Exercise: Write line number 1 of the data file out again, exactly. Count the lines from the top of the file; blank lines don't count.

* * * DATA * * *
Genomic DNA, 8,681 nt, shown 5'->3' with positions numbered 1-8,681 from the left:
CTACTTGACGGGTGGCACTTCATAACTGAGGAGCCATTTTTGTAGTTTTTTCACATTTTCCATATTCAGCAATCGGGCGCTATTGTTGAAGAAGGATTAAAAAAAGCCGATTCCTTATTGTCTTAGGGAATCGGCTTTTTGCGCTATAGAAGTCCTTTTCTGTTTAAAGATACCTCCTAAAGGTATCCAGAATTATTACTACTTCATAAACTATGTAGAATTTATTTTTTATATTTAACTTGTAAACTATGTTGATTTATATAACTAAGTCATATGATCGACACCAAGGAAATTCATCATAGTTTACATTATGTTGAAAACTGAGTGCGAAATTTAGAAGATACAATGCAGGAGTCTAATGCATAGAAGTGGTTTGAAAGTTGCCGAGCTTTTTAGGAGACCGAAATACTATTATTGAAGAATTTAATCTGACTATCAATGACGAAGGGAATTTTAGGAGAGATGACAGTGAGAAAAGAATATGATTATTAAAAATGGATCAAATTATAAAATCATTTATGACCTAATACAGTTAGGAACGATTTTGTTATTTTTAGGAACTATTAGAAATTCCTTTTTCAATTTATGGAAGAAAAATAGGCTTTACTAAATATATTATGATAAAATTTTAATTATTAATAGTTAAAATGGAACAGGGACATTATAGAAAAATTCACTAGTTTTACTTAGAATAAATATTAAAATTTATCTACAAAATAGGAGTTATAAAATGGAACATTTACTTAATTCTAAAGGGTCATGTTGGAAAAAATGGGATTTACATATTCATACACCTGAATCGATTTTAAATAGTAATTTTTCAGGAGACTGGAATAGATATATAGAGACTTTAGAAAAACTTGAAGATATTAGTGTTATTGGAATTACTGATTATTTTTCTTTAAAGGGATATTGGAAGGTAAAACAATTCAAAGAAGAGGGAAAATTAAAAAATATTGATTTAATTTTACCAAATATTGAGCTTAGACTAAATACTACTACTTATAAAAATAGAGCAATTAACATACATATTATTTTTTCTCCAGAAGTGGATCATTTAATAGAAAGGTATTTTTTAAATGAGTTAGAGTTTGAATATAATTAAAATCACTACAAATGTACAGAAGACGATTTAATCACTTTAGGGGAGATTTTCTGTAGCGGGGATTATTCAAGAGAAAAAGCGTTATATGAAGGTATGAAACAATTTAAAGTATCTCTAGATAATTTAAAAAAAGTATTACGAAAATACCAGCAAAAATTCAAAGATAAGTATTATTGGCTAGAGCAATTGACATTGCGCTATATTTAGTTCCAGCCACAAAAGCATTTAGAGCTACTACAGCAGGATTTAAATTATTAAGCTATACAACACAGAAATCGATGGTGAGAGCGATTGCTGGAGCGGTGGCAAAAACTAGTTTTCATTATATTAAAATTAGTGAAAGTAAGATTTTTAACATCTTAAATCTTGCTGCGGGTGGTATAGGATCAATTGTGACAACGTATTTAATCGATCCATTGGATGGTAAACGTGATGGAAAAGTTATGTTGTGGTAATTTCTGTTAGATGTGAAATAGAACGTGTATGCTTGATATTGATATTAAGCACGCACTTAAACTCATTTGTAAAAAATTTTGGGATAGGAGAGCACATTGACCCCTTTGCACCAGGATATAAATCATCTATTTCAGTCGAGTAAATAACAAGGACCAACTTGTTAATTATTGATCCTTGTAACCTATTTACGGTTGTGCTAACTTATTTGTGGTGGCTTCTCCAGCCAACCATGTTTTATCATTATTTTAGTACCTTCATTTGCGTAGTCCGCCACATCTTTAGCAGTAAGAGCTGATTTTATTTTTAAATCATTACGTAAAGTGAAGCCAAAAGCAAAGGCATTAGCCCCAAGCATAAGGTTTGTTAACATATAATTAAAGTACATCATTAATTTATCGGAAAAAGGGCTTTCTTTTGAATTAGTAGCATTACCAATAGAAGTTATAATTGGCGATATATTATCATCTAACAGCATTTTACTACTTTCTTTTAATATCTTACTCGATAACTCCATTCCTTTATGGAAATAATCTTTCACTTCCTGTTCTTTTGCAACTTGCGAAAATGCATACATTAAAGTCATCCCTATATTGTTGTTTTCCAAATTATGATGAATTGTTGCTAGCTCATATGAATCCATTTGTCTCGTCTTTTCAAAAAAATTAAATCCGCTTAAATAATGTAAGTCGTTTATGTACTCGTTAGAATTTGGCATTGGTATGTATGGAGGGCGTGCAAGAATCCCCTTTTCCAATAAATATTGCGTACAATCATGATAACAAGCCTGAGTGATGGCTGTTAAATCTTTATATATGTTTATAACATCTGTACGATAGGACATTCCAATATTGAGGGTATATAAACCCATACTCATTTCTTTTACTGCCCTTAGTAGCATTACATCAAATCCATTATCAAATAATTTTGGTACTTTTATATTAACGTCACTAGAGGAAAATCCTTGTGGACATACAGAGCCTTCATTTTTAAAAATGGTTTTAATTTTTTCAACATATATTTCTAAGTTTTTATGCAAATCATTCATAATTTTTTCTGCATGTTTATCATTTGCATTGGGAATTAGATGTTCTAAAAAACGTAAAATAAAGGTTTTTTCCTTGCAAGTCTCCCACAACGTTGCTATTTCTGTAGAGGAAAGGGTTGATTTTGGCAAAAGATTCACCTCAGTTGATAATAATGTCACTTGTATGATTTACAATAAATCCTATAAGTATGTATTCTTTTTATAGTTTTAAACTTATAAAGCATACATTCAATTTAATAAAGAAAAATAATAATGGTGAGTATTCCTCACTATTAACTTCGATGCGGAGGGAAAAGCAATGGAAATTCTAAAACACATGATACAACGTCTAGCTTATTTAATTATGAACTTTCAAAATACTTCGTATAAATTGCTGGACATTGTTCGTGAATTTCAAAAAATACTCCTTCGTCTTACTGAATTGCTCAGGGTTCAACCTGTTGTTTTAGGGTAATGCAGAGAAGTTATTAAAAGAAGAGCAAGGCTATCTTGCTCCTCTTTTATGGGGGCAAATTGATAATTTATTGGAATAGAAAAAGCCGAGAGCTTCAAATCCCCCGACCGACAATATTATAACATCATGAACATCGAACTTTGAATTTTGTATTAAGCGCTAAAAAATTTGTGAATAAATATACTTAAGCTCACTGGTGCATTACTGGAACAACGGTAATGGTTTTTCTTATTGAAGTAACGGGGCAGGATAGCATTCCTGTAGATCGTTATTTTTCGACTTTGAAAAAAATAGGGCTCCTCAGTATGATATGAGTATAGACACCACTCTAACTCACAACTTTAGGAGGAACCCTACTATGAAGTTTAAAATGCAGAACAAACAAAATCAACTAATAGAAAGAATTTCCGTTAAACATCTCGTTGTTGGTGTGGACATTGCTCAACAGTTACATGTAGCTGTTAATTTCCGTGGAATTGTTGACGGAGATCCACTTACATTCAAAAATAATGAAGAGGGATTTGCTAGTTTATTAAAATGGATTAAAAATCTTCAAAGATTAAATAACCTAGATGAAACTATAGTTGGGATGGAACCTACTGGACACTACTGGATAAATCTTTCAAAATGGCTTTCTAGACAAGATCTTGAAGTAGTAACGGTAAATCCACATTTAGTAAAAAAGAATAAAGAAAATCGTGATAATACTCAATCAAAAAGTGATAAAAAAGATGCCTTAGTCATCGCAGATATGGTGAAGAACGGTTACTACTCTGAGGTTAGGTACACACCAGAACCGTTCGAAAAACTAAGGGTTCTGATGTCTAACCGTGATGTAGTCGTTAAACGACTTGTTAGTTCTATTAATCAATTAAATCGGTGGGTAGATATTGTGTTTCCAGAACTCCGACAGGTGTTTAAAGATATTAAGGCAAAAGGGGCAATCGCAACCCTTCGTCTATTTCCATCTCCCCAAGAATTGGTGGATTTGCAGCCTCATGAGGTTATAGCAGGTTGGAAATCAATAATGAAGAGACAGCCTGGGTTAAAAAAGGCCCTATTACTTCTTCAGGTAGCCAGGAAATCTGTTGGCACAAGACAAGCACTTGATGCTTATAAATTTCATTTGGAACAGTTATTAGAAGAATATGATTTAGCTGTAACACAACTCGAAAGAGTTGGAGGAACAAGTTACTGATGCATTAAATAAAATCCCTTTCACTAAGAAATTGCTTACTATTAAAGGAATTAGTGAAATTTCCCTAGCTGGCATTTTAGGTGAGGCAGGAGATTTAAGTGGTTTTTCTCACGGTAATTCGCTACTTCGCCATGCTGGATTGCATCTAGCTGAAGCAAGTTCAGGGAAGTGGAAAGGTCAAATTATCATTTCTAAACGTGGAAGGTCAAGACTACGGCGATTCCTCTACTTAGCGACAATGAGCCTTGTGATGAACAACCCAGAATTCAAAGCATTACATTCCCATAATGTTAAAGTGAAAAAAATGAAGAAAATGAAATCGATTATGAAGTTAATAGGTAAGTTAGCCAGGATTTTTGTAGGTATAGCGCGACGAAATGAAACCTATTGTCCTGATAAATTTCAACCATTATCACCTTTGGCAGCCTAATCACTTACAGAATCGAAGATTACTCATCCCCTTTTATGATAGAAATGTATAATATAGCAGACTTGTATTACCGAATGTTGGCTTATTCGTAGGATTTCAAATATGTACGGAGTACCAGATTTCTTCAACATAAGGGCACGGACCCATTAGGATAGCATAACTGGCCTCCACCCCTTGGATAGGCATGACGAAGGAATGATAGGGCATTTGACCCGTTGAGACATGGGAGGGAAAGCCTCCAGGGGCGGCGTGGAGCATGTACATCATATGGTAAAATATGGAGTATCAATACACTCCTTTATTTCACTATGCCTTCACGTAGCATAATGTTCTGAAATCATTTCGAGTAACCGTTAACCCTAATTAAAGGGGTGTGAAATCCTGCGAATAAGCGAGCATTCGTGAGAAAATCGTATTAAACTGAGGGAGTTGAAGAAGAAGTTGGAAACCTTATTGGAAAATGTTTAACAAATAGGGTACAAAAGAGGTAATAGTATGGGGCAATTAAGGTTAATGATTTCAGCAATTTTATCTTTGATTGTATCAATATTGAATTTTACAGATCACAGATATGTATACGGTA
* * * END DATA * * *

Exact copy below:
Genomic DNA, 8,681 nt, shown 5'->3' with positions numbered 1-8,681 from the left: